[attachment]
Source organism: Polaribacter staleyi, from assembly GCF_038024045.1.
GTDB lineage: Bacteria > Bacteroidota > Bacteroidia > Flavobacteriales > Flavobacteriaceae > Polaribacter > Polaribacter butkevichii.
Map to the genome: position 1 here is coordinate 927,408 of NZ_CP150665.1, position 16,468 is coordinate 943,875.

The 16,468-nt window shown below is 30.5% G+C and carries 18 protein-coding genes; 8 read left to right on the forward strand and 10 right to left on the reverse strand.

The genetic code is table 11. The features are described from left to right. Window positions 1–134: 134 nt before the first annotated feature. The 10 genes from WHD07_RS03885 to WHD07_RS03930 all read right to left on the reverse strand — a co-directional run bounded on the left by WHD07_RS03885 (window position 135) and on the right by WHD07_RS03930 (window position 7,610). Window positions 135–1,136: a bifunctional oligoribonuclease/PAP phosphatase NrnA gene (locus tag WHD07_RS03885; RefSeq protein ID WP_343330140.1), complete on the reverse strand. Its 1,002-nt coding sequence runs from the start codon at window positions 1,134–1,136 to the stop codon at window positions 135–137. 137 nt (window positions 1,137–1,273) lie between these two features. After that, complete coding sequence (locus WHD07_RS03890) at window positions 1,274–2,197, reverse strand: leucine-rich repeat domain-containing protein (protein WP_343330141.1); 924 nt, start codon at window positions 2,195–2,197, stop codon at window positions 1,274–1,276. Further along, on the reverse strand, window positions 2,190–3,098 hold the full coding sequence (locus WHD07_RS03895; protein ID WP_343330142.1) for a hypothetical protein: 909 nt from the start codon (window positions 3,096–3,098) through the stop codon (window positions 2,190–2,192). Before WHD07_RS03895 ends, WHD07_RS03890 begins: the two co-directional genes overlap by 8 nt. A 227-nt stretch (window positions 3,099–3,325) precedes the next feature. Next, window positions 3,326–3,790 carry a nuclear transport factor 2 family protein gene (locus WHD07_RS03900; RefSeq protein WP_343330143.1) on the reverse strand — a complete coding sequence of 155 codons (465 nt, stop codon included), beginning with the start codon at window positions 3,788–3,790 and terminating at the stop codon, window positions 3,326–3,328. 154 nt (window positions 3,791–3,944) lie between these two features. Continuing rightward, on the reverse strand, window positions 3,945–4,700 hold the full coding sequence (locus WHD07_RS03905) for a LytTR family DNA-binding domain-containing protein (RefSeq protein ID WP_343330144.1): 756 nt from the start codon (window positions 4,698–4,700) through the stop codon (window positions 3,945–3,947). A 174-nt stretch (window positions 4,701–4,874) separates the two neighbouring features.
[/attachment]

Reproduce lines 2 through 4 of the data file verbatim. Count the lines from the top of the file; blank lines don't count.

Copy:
GTDB lineage: Bacteria > Bacteroidota > Bacteroidia > Flavobacteriales > Flavobacteriaceae > Polaribacter > Polaribacter butkevichii.
Map to the genome: position 1 here is coordinate 927,408 of NZ_CP150665.1, position 16,468 is coordinate 943,875.

The 16,468-nt window shown below is 30.5% G+C and carries 18 protein-coding genes; 8 read left to right on the forward strand and 10 right to left on the reverse strand.